Kyle Hawk - Anime Enthusiast, Front-End Developer, Recreational Gamer

Wait…you can style the scrollbar?!

Coding

Have you ever noticed just how ugly the scrollbar can be on a PC? For the most part, I think we are pretty much acclimated to it, but then there are select cases where it just sticks out like a sore thumb.

Have you ever coded a custom dropdown? Yeah, does not look good.

What about a nav bucket? That doesn’t look good there either.

If you’re a Mac or Linux user, you are probably laughing right now with your sleek scrollbars.

As it turns out, you can style the scrollbar! Let’s check it out!

Webkit Properties

The two main pseudo-selectors that are going to do the bulk of the heavy lifting are ::-webkit-scrollbar and ::-webkit-scrollbar-thumb.

div::-webkit-scrollbar {
    width: 0.5em;
    height: 0.5em;
}
div::-webkit-scrollbar-thumb {
    background: #666;
}

::-webkit-scrollbar is the pseudo-selector that is going to handle the sizing of the scrollbar, or track. You use the width and height properties to size the scrollbar to your exact specifications. The little confusing part is you only adjust the width of the scrollbar. The width property controls the width of the vertical bar, and the height property controls the width of the horizontal bar.

You can also play around with other properties to use with this pseudo-selector. For example, background-color.

::-webkit-scrollbar-thumb is what controls the thumb of the bar that shows where you are on the page. You don’t do anything with width or height with this one; instead, you control the color or look of it. You can change the background-color to be something that matches your site better, and even mess around with the border-radius for a more rounded thumb.

Browser Support

Can I Use screen-orientation? Data on support for the screen-orientation feature across the major browsers from caniuse.com.

As you might’ve already guessed from the -webkit- prefix, this is only supported in browsers that actually use -webkit- (chrome, safari, etc).

According to CanIUse, the prefixed support for this is sitting right around 86%, and that’s okay, because this is a progressive enhancement. Nothing is going to break if the browser doesn’t support these styles, as the user will still see a scrollbar…it’ll just be ugly.

I’d say 86% is a good enough number to implement, especially since there are no downsides.

Firefox

Ah, so you noticed that nearly 3% that showed unprefixed support? You get a cookie.

Firefox as of version 64 and beyond, is officially supporting scrollbar styling. The downside to this is it’s completely different than the -webkit- selectors, which is a bit of a bummer. So that means we get to learn about some more selectors!

/* Keyword values */
scrollbar-width: auto;
scrollbar-width: thin;
scrollbar-width: none;

/*  values */
scrollbar-width: 1em;   /* A valid length */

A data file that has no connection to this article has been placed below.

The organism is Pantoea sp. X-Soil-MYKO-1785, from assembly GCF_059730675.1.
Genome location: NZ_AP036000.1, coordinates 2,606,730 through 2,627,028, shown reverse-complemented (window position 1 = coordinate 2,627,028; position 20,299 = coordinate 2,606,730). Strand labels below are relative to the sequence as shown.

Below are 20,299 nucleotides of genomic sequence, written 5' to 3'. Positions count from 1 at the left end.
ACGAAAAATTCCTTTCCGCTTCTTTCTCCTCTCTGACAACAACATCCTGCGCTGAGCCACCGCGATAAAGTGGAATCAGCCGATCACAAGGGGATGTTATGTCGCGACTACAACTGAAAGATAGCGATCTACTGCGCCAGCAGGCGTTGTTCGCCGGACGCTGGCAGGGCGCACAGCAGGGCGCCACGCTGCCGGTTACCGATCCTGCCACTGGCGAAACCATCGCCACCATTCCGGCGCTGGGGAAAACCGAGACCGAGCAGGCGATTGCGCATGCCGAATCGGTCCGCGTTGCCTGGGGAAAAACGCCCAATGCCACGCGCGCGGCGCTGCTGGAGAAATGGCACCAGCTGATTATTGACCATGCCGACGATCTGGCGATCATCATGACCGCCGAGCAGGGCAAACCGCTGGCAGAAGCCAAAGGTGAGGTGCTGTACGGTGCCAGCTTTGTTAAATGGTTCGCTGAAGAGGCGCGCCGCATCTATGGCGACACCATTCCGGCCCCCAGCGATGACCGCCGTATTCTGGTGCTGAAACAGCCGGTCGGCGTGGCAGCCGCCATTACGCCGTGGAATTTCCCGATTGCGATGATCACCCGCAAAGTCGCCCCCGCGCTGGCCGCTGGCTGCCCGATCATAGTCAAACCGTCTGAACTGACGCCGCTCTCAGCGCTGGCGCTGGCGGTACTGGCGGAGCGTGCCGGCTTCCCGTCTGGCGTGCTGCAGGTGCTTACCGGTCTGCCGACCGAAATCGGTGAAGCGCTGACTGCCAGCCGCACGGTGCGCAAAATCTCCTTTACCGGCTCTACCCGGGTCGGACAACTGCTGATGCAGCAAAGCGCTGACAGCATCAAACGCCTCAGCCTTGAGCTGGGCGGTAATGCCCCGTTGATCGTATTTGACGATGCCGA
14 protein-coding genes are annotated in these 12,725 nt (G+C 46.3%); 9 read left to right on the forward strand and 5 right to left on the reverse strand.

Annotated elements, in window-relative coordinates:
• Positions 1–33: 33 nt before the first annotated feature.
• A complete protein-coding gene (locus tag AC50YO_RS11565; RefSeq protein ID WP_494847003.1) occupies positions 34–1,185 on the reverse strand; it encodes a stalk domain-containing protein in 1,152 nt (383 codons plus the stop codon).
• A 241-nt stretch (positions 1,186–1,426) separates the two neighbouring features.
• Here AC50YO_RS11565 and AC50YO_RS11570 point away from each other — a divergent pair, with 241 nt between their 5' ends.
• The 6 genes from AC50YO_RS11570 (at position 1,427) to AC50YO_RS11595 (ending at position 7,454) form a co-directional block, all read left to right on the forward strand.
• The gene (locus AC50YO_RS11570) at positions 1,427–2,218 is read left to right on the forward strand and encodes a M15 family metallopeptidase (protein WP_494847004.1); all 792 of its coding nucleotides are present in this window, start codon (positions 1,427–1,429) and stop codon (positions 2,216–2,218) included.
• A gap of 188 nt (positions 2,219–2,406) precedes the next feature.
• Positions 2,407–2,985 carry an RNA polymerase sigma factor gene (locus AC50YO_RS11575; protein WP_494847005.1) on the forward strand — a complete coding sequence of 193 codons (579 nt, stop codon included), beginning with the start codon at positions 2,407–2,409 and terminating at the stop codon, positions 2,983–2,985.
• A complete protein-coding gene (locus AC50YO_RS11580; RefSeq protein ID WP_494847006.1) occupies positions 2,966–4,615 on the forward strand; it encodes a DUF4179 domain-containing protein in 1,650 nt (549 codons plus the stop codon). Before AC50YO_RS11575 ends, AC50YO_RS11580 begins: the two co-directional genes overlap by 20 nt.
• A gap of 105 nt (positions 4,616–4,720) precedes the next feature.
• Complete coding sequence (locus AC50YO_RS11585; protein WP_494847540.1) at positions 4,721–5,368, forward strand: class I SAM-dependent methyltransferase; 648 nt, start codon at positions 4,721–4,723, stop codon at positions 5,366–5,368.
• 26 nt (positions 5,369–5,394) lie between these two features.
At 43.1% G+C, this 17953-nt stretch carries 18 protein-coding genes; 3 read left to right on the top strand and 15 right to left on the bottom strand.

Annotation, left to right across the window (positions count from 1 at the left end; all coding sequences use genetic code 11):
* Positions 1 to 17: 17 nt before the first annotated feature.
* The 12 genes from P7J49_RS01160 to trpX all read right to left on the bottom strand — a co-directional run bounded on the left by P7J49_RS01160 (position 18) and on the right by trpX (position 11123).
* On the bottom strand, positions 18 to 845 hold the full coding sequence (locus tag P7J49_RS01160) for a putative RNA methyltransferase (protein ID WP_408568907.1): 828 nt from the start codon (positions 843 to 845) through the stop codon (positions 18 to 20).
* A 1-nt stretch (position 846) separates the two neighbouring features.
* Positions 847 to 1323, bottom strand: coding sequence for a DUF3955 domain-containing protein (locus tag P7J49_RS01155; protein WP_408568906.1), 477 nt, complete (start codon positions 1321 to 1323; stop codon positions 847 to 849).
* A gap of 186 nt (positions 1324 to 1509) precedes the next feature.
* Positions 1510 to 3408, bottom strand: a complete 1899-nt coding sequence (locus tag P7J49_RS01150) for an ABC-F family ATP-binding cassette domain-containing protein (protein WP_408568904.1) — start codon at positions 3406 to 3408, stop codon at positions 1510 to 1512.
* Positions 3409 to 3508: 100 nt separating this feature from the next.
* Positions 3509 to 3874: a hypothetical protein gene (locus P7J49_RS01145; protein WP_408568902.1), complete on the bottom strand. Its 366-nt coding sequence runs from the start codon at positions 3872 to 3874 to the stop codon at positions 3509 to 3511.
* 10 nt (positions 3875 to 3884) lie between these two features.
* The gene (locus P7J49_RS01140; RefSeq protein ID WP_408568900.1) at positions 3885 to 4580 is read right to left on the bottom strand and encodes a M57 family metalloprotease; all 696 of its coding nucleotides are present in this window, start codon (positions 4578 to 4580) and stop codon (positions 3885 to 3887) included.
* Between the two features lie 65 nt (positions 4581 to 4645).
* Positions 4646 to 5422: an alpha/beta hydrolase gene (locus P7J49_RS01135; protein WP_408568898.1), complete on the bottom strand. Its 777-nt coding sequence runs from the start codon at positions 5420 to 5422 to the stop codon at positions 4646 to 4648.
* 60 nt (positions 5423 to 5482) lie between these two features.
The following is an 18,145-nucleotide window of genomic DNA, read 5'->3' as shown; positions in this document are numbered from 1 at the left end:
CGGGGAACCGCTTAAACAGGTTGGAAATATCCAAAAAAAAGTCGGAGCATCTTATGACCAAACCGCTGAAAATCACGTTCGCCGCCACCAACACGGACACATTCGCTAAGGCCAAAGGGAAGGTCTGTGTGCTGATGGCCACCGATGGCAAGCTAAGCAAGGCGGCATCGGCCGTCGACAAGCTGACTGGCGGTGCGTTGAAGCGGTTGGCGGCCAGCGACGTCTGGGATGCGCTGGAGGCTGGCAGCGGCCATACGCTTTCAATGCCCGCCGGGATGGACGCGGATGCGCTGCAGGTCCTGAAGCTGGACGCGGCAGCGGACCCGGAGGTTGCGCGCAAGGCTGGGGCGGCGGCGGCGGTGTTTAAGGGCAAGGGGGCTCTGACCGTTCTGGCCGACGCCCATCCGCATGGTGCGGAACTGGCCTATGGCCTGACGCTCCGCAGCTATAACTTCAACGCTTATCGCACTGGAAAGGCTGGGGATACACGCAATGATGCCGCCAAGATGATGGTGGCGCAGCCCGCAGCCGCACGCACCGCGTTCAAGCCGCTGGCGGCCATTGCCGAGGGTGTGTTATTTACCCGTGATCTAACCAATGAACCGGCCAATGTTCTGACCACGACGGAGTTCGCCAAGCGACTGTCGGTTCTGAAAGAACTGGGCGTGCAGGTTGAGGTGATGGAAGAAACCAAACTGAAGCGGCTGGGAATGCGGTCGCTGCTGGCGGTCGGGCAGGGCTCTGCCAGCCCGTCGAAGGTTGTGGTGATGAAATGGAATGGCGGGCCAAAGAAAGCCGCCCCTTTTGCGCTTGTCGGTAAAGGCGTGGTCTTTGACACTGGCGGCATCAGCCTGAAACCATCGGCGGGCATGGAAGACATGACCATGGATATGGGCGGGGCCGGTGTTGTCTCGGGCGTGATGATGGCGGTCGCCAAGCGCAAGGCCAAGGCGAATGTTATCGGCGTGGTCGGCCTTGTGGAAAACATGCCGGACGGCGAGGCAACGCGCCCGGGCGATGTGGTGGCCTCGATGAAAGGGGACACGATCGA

/* Global values */
scrollbar-width: inherit;
scrollbar-width: initial;
scrollbar-width: unset;

scrollbar-width is the equivalent to our -webkit-scrollbar, but with some interesting values to go with it. You can choose from some various predefined options, such as auto, thin, none, inherit, initial, and unset, or you can specify a valid width.

Unlike the -webkit- counterpart, you don’t have to worry about a width and height, this one property takes care of both vertical and horizontal bars.

/* Keyword values */
scrollbar-color: auto;
scrollbar-color: dark;
scrollbar-color: light;

/*  values */
scrollbar-color: rebeccapurple green;   /* Two valid colors. 
The first applies to the thumb of the scrollbar, the second to the track. */

/* Global values */
scrollbar-color: inherit;
scrollbar-color: initial;
scrollbar-color: unset;

scrollbar-color is the equivalent to our -webkit-scrollbar-thumb. Once again, we get some default values: auto, dark, light, inherit, initial, and unset. Of course, you can also specify a named color, hex, or rgb(), whichever you prefer.

If you are looking to style the track as well, you add in a second value to this property. So the first value is for the thumb, and second value is for the track. Neat.

Odd Man Out

You can probably guess the odd one out, right?

Yup, IE and Edge.

According to the CanIUse data, there is nothing showing that they are going to implement something soon. If they do, hopefully they follow in Firefox’s footsteps so we don’t have to memorize another set of properties.

Or maybe with Edge planning a switch to Chromium…

Mac and Linux

There has to be a bit of a downside, right? Whether this is a downside is up to you to decide.

The styling that you do to make PC scrollbars not look terrible, also effects Mac and Linux users. That means, if you love how these two OS’ use scrollbars, you might be messing it up a bit.

Never to fear, there is a way, it just requires a platform check, which means some JS. Most of us are using Modernizr anyway, so this simple check isn’t really a deal breaker.

if(window.navigator.platform.indexOf('Win') > -1) {
    document.documentElement.classList.add('beautify-scrollbars');
}

A simple check to see if the user is on a Windows PC sets us in the right direction. If the function returns truthy, then we can just add a class to the <html> that lets our CSS know we can style the scrollbar.

Simple and effective.

Wrapping Up

See the Pen Scrollbar Styling by Kyle Hawk (@Krazyhawk) on CodePen.

It may of been common sense to some, but this really was a cool discovery for me! I was working on this site and just hated the way the scrollbar looked on the coding snippets when it had a horizontal bar.

Sure, it’s still going to look bad on IE, Edge, and <64 Firefox, but that’s why it’s a progressive enhancement. The functionality is still all there. Just looks a little prettier. If you have any questions or need help, just shoot me an email. I’ll be glad to assist. Thanks for reading about scrollbars with me.

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